To be sure, more than simple negativity is at work. After all, Rush Limbaugh, with some 20 million listeners a week,(53) also is profoundly negative. But Limbaugh articulates the anger and frustration that many people are experiencing after decades of negative information. And, significantly, he connects people to politics. He welcomes them in instead of shutting them out.
Limbaugh and other radio talk show hosts fill a vacuum that could be served instead by a better journalism and a more receptive political culture. Unfortunately, they are filling it with material that often is inaccurate.
According to a new study by Kathleen Hall Jamieson, talk radio listeners think they know more than other people but actually answer less accurately on public affairs questions. Jamieson’s research tracked how citizens learned about the health care reform debate over a nine-month period in 1994. “At the end of that period, we took the people who said they relied on talk radio and … asked them how well informed they felt. We had been watching their level of information across the process. Of all the people we watched, they said they were the best informed. And of all the people we watched, they were the least informed. And they were also the most cynical about governance.”(54)
This is the price the nation pays when journalists cede the public policy debate to others who don’t worry about being disinterested, verified, or comprehensive. If verified facts are not part of the public discourse, then there are no reference points for accountability. As Senator Daniel P. Moynihan observed in a debate with his 1994 electoral opponent on WNBC in New York, “You’re entitled to your own opinions. You’re not entitled to your own facts.”
Understandably, the public doesn’t have a clear sense of why Rush Limbaugh isn’t considered a journalist if Sam Donaldson is. As Carl Bernstein once remarked, journalism is “the only institution that remains closed while insisting that all others be open.” Ordinary citizens who seek entrance to the “journalism temple” to learn how it works often are rebuffed.
Today’s news is created, packaged, and delivered by a priesthood of journalists, trained by editors who hired them because they had the right “instincts”; that is, they had the same set of cultural expectations and values as the editors themselves. The news is delivered, take it or leave it, to a passive audience. The public has little ability to add anything to the news agenda or to correct errors of interpretation or omission. Theoretically, both the news production process and the product are protected from outside influence in order to preserve journalists’ ability to tell the truth, without fear or favor. Traditional news organizations seldom offer information about their reporters’ qualifications, how they choose what becomes news, or what citizens can do to affect the news agenda. In fact, inquiries into the political affiliations of journalists are viewed as inappropriate, and many reporters do not disclose even their outside income from interest group speeches.(55)
Journalists believe this closed culture protects them from commercial and ideological pressure, but it also makes it easy for citizens to believe the worst when critics complain. A book like Noam Chomsky’s Manufactured Consent is credible to unsophisticated news consumers, even though it bears no resemblance to the way news actually is created. Do citizens appreciate the fact that most professional journalists try to leach out their own biases, provide alternative views, and get two sources for each fact? If not, isn’t it at least partly because journalists don’t submit to any system of public accountability to monitor their standards?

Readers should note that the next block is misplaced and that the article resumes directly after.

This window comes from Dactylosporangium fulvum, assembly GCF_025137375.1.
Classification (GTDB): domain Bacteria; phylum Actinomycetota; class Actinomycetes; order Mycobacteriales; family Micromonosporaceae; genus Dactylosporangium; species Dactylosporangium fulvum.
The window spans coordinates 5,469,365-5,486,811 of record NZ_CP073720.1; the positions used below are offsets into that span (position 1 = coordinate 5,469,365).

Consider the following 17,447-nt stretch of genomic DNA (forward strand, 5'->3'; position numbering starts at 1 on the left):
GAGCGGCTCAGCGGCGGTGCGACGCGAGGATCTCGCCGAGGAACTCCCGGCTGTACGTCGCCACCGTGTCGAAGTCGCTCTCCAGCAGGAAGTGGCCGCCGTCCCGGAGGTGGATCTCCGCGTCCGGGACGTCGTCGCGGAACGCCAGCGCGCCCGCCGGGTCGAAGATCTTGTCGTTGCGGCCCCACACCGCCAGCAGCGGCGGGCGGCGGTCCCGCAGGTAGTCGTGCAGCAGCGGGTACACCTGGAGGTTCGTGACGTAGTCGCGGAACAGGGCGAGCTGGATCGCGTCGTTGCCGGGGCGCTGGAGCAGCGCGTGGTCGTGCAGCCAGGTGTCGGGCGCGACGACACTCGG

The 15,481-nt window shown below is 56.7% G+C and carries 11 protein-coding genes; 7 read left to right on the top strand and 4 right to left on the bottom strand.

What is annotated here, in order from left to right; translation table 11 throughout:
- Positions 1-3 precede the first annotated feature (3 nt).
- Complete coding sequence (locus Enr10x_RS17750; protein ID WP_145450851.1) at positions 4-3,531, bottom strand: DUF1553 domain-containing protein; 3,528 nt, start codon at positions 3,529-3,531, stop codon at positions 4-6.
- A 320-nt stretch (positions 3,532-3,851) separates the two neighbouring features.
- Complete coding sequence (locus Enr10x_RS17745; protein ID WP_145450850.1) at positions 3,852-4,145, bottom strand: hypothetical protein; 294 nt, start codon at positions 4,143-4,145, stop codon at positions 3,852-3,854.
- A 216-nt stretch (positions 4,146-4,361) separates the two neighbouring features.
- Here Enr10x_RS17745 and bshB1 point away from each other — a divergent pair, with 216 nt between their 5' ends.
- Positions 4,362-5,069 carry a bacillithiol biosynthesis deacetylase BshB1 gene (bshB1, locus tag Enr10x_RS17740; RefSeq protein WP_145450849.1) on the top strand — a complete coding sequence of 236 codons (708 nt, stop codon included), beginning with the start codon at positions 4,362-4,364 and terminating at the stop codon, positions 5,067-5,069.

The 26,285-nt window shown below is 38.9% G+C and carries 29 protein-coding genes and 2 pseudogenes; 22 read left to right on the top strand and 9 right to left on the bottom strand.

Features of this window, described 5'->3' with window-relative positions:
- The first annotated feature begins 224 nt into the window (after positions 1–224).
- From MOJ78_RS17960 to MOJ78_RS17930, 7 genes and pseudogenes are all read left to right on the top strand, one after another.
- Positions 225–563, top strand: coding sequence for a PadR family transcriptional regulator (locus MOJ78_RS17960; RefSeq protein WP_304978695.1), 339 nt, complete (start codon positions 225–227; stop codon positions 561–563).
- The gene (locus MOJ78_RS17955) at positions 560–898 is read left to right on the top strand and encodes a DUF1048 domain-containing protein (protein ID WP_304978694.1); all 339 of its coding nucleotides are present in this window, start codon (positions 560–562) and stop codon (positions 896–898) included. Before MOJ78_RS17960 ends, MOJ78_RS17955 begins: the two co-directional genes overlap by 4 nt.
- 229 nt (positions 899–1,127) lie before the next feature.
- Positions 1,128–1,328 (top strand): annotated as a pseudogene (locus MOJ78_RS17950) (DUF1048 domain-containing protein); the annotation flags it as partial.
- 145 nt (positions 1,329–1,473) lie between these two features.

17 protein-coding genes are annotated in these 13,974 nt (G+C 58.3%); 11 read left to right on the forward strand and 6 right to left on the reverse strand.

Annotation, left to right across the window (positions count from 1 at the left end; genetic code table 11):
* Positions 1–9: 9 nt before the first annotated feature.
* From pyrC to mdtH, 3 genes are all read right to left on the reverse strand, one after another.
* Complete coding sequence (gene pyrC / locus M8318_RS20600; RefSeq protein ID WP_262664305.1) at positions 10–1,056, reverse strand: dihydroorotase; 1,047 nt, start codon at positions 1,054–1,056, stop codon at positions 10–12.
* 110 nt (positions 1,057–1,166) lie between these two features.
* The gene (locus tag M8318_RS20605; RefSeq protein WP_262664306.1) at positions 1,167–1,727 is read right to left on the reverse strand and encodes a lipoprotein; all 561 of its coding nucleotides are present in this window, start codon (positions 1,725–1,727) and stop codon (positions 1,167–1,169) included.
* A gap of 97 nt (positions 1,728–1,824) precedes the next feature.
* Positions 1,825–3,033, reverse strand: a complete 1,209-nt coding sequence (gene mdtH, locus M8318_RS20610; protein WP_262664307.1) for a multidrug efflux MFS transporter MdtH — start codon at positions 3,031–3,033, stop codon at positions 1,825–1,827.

The Journalist’s Influence
Though journalists consider themselves useful channels for public information, some citizens believe that they just get in the way. Part of the problem is that as journalists struggle to respond to the digital revolution, they still haven’t dealt with the added public responsibilities created by the last wave of new technologies—radio and television.
Political parties, which used to bear the responsibility of connecting citizens to government, have been crippled by democratic reforms and the rise of television as an alternative medium of political information. Today, radio, television and the newspapers that influence television news have become the key link between the public and the politician.(56) As a result, journalists at the major networks and newspapers influence politics in ways that the founding fathers and early newspaper editors never could have imagined. Their influence often is unwitting; in fact, many reputable journalists routinely turn a blind eye to their role, believing that excessive preoccupation with their influence will bias their work.
Acting on their understanding of what makes a good story, they nevertheless can have an inordinate impact on policy, unless political officials respond adequately to the issues that appear, sometimes randomly, in the news. The press does not necessarily set the political agenda, but it can create obstacle courses for officials and citizens who might prefer to take things up at a different pace or frame them in a different way.(57)
This is exactly what happened, for example, one week after the 1992 election, when Thomas Friedman of The New York Times covered President-elect Clinton’s speech to veterans in Arkansas. Clinton’s intent that day was to help heal the wounds caused by his failure to serve in Vietnam. When asked by a pool reporter(58) whether he still planned to allow gays to serve in the military, Clinton said he intended to keep his promise but would “consult with a lot of people” over an indefinite period “about what our options are” for lifting the ban.